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I am not a professional software developer — well, I guess in some sense I am, but at least not an industrial professional software developer. But at least what I heard from some industrial software developers, what I will describe now is a usual experience:
You develop a complex piece of software. Especially the "practical" pieces of software are usually evolutionally grown and very complex. And usually, when writing code, you write something very specific and nontrivial – because if it was trivial, there would usually be no reason to write it, except exercising, which is also pointless if the solution is trivial to you.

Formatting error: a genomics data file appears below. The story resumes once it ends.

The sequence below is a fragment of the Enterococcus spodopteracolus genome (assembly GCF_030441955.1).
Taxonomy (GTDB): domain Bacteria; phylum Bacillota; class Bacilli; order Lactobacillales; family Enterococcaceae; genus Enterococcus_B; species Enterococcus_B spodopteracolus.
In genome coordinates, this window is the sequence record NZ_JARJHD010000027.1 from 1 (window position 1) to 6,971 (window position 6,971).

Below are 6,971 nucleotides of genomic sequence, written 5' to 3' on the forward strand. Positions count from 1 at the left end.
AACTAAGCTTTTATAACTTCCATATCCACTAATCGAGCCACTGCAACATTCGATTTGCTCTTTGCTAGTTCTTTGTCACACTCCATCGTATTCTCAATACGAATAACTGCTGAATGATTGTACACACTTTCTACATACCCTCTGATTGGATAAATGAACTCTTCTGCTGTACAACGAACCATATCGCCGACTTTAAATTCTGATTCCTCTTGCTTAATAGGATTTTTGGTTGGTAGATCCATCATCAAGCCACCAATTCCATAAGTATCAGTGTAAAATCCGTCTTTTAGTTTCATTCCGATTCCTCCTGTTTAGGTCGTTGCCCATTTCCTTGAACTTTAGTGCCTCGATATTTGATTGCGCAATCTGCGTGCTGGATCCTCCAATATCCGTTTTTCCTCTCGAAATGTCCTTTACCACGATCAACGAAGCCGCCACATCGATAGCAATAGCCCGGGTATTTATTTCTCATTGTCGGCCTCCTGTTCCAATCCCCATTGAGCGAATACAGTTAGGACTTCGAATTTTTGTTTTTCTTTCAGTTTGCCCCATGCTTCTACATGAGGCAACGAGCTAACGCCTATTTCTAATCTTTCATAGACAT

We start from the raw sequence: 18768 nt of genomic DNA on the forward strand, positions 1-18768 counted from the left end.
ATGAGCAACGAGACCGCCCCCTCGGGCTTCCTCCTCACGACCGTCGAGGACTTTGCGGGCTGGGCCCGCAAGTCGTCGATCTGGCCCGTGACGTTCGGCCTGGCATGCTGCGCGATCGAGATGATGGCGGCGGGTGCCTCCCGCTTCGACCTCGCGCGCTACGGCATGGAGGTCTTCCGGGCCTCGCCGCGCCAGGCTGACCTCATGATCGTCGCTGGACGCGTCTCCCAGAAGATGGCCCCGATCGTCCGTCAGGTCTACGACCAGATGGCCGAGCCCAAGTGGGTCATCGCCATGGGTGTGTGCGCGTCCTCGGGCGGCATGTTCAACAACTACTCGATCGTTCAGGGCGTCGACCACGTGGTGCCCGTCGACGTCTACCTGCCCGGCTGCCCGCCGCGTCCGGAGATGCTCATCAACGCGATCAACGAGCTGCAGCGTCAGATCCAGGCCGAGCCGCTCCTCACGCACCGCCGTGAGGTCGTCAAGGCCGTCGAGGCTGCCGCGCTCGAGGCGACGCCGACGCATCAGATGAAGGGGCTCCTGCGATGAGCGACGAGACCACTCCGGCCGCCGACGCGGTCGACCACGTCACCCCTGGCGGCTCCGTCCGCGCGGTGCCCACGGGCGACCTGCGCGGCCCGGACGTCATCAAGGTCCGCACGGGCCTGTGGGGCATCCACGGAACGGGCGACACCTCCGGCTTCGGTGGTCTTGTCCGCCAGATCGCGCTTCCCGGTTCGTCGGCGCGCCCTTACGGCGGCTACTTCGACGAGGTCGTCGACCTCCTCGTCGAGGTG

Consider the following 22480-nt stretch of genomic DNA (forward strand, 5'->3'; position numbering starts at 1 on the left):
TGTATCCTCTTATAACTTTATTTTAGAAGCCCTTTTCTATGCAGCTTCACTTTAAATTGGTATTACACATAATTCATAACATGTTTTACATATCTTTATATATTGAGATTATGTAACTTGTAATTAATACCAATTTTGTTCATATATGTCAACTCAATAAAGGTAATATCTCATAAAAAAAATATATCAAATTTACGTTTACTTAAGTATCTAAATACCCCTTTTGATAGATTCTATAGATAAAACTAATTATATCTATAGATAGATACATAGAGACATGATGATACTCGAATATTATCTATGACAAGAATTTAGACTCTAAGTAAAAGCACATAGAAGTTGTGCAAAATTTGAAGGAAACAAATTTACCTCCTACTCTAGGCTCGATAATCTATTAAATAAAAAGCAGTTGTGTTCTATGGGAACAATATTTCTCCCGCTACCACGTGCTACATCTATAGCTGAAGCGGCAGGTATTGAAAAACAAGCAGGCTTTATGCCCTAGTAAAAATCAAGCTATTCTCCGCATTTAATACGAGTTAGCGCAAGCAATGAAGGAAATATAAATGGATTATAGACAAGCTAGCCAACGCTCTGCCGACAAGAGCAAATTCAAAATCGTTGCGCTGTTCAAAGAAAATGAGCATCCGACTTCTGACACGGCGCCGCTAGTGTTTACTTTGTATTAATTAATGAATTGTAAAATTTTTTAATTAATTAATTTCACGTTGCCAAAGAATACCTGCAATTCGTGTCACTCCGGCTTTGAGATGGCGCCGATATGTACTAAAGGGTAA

So what happens to me often (and as far as I heard, I am not alone with this) is that I wrote a large piece of software, and then compile and test it – just to eliminate the worst bugs and lots of small mistakes. I really hate this phase of writing code.
So recently, I had to optimize a functional algorithm. I did so, and it was really hard, it took me a few hours. Then I leaned back and had this feeling that I always have before the first debugging phase.
But just a few moments later I remembered: The code I have written was functional for a reason: The entire algorithm was formally verified against a specification which I already had debugged and reviewed thoroughly. Admittedly it took me longer to write verified code than it would have taken to write unverified code, but the whole phase of testing and debugging is practically nonexistent.